Readers' Representative Journal

A conversation on newsroom ethics and standards

« Previous Post | Readers' Representative Journal Home | Next Post »

Portraits of a disaster

January 30, 2010 |  9:33 am

The photographic images from Haiti can be shocking: Street after street of flattened buildings; earthquake survivors living in vast tent cities; bodies piled up. But there also have been scenes of hope: Port-au-Prince residents digging through rubble in desperate rescue attempts; aid workers caring for the injured; signs of basic commerce returning.

News photography adds a dimension to a story such as the Haitian earthquake that words alone can’t convey. And readers are drawn to these images; in the last seven days, a gallery of Haiti photos on has been viewed more than 1.4 million times.

Haiti-dad As reader Judith Favor of Claremont wrote: “Skillful journalism by Tracy Wilkinson and Joe Mozingo reflect the resourcefulness of Haitian humanity, expanding my perspective. Artful photography by Carolyn Cole and Brian Vander Brug illuminates poignant moments, deepening my tenderness. Respectful kudos to the LA Times team as they work under incomprehensible challenges in Port-au-Prince.”

Times photographers who are in Haiti -- currently Cole and Vander Brug, and earlier Rick Loomis -- are filing dozens of photos apiece each day. So in choosing from among all those images for publication, editors try to accurately and fairly portray the story while maintaining standards of taste.

“It is really difficult to cover a story as devastating as the Haitian earthquake without showing tough images,” said Deputy Managing Editor Colin Crawford, who oversees the photography staff. “I don't believe that you can understand what is really happening over there without strong visuals.”

Readers don’t always agree with editors’ photo decisions.

Ambrose Terrence of Van Nuys was angered by what he saw as an unfair emphasis on looting: “What do we predominantly see pictures of? Not of the hundreds of thousands of Haitians who spent day after day, night after night digging through the rubble to find their loved ones or neighbors; not the scores of thousands of Haitians volunteering to medically aid and comfort the hundreds of thousands of injured; not the mothers and fathers in agony over the loss of their children or the hundreds of thousands of children who have lost their parents. … We get, mostly, pictures of ‘looters.’”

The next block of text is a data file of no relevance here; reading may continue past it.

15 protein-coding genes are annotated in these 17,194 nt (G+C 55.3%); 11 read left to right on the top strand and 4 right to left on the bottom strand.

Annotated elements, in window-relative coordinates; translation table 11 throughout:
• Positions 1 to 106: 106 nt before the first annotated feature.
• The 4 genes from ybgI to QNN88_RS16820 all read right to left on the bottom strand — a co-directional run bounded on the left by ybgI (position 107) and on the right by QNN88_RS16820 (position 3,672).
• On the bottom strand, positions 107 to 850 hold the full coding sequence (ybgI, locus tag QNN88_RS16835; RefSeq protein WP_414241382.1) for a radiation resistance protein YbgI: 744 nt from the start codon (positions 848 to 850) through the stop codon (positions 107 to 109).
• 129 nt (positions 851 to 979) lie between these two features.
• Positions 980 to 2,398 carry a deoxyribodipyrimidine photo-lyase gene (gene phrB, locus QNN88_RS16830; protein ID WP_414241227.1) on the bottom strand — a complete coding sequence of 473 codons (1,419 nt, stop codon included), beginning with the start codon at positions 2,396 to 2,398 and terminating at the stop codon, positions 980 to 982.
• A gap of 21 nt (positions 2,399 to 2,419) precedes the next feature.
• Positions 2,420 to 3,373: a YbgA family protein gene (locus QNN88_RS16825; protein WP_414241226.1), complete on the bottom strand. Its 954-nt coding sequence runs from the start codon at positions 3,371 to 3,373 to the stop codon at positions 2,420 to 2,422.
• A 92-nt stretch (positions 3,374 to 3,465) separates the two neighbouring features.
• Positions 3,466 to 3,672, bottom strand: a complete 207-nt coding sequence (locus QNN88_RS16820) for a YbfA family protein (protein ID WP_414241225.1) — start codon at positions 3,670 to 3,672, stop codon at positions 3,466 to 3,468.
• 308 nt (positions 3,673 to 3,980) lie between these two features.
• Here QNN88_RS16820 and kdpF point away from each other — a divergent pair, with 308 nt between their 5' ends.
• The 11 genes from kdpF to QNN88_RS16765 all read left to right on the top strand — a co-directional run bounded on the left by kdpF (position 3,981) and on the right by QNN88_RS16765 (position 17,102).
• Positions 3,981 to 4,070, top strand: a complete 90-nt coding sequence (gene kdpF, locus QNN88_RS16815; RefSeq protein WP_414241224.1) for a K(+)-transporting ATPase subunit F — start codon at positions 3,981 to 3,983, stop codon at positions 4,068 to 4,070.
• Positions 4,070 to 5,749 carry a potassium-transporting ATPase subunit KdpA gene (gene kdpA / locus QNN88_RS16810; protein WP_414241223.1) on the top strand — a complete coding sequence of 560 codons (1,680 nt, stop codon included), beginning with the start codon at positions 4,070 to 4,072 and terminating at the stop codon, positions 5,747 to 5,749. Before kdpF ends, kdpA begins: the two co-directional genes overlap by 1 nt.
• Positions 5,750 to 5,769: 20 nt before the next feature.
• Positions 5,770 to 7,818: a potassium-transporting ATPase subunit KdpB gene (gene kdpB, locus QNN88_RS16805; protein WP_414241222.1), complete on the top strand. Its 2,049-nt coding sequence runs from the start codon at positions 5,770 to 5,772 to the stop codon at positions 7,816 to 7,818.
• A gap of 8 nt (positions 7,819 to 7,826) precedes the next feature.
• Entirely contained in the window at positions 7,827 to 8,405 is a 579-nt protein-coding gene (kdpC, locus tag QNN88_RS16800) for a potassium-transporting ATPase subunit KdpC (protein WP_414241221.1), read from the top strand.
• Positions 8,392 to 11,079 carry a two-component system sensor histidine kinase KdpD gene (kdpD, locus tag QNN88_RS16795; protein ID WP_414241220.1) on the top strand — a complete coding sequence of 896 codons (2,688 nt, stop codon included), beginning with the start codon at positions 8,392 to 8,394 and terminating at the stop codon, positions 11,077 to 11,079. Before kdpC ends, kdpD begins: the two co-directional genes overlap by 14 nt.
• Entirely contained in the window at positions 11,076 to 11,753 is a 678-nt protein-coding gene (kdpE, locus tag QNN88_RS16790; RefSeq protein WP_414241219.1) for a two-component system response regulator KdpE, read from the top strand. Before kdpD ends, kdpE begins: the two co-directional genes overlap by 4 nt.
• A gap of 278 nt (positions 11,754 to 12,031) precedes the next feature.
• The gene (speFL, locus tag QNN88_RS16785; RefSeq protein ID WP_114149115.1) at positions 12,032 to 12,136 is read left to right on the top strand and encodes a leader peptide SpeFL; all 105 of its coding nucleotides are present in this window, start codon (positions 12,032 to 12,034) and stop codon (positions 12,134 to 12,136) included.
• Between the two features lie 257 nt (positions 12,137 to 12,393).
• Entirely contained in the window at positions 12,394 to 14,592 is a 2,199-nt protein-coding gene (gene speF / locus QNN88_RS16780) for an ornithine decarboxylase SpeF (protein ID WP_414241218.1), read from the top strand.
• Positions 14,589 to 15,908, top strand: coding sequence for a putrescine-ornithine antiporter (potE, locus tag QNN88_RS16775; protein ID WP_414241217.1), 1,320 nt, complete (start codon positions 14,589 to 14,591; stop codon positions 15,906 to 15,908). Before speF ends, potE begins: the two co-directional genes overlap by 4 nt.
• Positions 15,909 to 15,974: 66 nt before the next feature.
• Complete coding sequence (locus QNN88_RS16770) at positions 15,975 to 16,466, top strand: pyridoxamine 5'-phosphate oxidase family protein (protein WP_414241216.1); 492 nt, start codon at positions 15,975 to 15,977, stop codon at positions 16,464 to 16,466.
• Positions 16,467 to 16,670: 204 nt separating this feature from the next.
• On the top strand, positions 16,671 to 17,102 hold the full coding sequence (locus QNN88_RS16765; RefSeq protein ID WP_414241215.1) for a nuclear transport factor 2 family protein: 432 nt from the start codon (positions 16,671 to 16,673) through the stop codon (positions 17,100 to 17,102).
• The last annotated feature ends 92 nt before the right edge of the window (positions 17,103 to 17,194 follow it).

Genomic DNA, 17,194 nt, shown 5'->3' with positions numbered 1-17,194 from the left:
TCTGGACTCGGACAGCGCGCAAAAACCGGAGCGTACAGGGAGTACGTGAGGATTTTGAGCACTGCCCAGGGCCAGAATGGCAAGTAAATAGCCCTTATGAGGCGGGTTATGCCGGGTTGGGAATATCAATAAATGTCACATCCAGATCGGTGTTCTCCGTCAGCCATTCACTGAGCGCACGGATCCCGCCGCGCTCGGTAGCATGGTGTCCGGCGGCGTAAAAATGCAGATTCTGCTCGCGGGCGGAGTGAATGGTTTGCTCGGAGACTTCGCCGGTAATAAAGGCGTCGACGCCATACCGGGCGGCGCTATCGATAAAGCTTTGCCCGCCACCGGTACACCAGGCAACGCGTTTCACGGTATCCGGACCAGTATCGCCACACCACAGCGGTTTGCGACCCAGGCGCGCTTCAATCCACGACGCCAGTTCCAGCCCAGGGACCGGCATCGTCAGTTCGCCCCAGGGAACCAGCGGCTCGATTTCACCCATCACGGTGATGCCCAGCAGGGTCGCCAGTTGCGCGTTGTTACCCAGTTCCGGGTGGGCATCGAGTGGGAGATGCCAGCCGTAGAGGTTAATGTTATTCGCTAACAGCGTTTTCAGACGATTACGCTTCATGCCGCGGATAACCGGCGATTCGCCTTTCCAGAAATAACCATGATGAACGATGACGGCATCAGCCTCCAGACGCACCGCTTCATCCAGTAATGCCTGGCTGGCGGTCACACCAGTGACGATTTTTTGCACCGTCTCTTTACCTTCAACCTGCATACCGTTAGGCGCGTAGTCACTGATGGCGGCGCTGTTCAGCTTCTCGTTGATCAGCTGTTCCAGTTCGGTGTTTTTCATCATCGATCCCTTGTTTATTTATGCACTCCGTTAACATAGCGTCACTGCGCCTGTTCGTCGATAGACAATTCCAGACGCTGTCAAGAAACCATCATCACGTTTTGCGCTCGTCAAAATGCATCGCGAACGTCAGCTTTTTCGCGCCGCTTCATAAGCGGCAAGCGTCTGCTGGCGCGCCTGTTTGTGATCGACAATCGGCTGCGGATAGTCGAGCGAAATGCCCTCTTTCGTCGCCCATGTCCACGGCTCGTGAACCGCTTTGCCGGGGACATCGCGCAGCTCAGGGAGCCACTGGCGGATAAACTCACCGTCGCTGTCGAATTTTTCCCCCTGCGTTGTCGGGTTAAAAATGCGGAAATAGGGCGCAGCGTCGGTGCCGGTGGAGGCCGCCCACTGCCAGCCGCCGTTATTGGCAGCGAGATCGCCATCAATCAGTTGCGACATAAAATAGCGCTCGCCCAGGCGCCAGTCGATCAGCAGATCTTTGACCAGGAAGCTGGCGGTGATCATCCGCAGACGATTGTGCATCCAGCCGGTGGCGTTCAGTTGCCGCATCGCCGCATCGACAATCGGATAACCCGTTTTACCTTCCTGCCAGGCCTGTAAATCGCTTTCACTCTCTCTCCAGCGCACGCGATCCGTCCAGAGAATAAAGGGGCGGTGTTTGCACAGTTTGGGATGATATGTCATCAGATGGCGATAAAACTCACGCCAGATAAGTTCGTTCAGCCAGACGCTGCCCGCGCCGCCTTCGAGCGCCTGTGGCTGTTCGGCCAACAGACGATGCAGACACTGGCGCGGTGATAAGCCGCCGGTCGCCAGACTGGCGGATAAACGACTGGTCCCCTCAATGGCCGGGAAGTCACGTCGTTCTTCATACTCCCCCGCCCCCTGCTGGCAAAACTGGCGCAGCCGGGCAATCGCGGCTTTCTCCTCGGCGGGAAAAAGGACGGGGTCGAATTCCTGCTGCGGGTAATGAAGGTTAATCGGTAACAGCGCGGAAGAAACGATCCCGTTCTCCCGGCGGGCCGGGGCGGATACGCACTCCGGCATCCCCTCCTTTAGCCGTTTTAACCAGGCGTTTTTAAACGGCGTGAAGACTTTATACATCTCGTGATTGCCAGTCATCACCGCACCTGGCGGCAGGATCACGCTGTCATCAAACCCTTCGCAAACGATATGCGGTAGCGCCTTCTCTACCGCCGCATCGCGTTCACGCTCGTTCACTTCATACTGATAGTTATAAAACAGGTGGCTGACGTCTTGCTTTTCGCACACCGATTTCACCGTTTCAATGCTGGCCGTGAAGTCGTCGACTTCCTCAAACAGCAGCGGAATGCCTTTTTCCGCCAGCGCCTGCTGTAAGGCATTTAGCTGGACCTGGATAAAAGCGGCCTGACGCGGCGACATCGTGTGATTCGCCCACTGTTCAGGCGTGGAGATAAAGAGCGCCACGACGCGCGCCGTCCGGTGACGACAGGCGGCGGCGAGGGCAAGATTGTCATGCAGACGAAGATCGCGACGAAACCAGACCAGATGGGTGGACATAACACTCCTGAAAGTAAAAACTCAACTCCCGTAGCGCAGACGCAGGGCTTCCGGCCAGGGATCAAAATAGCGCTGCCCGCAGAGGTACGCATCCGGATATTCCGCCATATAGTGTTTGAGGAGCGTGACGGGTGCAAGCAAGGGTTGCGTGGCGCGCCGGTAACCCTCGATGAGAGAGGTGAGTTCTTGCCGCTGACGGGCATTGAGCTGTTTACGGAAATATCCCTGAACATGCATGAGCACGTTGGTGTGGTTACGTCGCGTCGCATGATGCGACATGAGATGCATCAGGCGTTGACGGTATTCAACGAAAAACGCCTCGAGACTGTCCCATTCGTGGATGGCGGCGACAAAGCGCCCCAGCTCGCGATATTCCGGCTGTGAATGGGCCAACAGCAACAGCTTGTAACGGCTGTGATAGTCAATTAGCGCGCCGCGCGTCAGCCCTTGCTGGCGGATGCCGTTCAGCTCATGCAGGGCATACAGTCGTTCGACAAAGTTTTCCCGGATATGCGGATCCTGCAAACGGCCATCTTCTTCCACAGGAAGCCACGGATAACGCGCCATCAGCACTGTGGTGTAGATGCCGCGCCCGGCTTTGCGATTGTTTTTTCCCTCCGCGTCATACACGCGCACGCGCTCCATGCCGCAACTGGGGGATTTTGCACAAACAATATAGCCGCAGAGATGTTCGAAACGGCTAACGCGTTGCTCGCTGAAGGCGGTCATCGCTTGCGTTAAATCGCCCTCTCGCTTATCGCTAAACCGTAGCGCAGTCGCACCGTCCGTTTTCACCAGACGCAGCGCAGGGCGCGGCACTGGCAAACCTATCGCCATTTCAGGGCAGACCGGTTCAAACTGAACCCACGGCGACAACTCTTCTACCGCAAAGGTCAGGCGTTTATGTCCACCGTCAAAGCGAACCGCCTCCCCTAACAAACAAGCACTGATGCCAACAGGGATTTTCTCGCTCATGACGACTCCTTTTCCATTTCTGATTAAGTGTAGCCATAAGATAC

In response, Deputy Director of Photography Steve Stroud took a look at the first week of coverage. He found that as of the Jan. 18 edition, six days after the quake, 29 photos from Haiti had been published:

  • Seven of destruction
  • Six of displaced residents
  • Five of rationing
  • Three of rescuers
  • Three of looting
  • Two of dead victims
  • Two of injured victims
  • One of medical assistance

“Of the photos of injured, one shows a bandaged young girl receiving assistance from a Haitian medic,” Stroud said. “Another from that same grouping shows three young Haitians carrying a third, injured Haitian to a hospital. … Yet another photo shows two exhausted Haitian men pausing while digging in the rubble for a trapped friend.”

Terrence acknowledged that “the range is greater than I may have noticed in my upset over the size and placement of many of the more sensational pictures involving looting or suspected looting.” He added, “It's hard not to think statements are being made in the way they are being used in terms of size and placement in lieu of written material.”

Haiti-bathe Several readers reacted to an image by Cole (left) published Jan. 18 that showed two young girls and three other people bathing in the water from a broken water pipe.

A second Cole photo (below), from Jan. 19, of four women in a remote town receiving medical treatment was seen by Randy Bostic of Topanga as “a violation of the privacy of those women. In addition to what they have suffered already, they have now had to suffer a blow to their dignity in the L.A. Times.”

Haiti-clinic “The photos mentioned by the readers as being too personal I feel help to tell the complete story,” said Crawford, the editor who oversees the photo staff. “They are not images of destruction or bodies, but in both cases people coping with the realities of the situation they are in and doing the best they can.”

Each of these two photos is discomforting. Many of the photos from disasters are -- but we need to see them.

-- Deirdre Edgar
Twitter: @LATreadersrep

Photo credits: Carolyn Cole / Los Angeles Times


New York Times: “Face to Face with Tragedy”

Washington Post: “Horrible images of death in Haiti”


Times coverage from Haiti